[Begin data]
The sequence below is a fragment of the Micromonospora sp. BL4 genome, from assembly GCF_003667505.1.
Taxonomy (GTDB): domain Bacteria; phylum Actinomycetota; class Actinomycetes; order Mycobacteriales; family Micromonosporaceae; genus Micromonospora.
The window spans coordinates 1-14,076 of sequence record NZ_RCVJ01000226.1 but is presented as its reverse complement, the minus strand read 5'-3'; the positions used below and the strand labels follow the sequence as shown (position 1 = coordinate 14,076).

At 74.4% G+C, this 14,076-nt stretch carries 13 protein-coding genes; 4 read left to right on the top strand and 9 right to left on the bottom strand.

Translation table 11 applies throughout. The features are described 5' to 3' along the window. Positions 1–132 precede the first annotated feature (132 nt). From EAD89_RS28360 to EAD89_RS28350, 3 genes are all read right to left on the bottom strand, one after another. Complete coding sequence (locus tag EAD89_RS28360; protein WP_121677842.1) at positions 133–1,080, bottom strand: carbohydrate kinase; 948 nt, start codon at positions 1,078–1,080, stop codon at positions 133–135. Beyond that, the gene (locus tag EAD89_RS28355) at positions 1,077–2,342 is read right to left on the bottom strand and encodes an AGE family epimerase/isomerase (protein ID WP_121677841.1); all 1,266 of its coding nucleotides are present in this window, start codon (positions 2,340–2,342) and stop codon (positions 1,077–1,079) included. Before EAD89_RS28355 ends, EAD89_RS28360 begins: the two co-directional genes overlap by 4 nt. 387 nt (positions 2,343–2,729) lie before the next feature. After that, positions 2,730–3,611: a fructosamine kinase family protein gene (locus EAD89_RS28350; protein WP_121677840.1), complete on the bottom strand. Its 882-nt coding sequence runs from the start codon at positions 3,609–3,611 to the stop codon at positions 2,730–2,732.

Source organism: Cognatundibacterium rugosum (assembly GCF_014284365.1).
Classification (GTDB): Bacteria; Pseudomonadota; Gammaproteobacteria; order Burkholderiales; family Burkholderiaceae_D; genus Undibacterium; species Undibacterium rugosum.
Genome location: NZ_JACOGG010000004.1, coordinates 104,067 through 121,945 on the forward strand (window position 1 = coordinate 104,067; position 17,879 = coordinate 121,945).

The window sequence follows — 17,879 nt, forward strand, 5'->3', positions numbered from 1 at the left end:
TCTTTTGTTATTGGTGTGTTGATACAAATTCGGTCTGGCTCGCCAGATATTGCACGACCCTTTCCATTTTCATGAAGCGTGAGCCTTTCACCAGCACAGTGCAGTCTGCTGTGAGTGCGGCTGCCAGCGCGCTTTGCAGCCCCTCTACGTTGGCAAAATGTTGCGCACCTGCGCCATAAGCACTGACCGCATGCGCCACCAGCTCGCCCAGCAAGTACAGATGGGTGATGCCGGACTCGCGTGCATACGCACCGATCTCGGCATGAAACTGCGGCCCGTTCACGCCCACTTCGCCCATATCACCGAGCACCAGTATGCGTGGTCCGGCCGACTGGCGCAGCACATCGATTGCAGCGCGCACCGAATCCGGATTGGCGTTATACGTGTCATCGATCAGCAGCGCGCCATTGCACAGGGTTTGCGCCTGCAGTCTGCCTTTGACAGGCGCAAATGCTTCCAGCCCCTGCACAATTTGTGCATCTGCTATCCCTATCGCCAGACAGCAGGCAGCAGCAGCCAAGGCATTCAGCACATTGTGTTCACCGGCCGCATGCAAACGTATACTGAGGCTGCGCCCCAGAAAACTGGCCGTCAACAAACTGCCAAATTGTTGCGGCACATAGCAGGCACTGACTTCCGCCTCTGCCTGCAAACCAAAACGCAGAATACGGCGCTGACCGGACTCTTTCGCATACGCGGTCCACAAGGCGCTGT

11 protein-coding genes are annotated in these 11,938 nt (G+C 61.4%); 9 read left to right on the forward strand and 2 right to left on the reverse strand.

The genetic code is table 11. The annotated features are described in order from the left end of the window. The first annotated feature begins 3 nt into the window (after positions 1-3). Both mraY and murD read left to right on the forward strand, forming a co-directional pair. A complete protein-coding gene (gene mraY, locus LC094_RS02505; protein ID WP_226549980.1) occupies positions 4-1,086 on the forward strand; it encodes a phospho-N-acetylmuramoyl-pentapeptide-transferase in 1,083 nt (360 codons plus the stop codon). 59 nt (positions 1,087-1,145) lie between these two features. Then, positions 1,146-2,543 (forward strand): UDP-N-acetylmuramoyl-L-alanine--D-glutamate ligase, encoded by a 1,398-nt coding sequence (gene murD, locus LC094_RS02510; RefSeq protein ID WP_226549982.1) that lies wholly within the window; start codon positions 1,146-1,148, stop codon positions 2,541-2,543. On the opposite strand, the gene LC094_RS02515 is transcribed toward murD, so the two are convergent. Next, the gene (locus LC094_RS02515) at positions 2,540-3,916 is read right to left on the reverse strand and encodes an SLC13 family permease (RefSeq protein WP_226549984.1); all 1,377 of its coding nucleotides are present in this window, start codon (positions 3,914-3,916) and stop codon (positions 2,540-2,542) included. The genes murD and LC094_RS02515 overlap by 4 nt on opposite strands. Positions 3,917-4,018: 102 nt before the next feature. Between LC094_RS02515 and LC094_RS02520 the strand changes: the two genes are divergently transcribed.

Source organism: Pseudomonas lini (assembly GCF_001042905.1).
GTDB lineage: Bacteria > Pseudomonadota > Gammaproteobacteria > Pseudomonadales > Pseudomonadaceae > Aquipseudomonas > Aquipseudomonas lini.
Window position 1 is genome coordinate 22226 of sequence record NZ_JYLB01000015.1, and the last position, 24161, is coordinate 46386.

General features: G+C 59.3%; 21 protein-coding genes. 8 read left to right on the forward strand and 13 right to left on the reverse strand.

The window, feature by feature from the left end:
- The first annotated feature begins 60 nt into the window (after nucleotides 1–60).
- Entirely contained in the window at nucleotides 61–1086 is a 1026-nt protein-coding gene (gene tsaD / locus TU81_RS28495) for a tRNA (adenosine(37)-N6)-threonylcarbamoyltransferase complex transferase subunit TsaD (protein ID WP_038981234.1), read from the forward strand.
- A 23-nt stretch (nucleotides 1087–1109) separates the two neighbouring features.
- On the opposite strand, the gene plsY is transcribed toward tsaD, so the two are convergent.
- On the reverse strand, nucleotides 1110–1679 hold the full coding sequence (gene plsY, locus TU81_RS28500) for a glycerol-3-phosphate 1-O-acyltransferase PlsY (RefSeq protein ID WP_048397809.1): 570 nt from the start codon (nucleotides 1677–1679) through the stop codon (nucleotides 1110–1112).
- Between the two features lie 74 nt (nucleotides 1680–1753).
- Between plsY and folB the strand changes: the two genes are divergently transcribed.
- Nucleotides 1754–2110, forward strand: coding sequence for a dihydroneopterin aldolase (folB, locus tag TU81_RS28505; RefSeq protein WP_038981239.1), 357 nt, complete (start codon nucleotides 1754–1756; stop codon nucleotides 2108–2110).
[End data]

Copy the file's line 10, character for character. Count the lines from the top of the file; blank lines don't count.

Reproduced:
TCTTTTGTTATTGGTGTGTTGATACAAATTCGGTCTGGCTCGCCAGATATTGCACGACCCTTTCCATTTTCATGAAGCGTGAGCCTTTCACCAGCACAGTGCAGTCTGCTGTGAGTGCGGCTGCCAGCGCGCTTTGCAGCCCCTCTACGTTGGCAAAATGTTGCGCACCTGCGCCATAAGCACTGACCGCATGCGCCACCAGCTCGCCCAGCAAGTACAGATGGGTGATGCCGGACTCGCGTGCATACGCACCGATCTCGGCATGAAACTGCGGCCCGTTCACGCCCACTTCGCCCATATCACCGAGCACCAGTATGCGTGGTCCGGCCGACTGGCGCAGCACATCGATTGCAGCGCGCACCGAATCCGGATTGGCGTTATACGTGTCATCGATCAGCAGCGCGCCATTGCACAGGGTTTGCGCCTGCAGTCTGCCTTTGACAGGCGCAAATGCTTCCAGCCCCTGCACAATTTGTGCATCTGCTATCCCTATCGCCAGACAGCAGGCAGCAGCAGCCAAGGCATTCAGCACATTGTGTTCACCGGCCGCATGCAAACGTATACTGAGGCTGCGCCCCAGAAAACTGGCCGTCAACAAACTGCCAAATTGTTGCGGCACATAGCAGGCACTGACTTCCGCCTCTGCCTGCAAACCAAAACGCAGAATACGGCGCTGACCGGACTCTTTCGCATACGCGGTCCACAAGGCGCTGT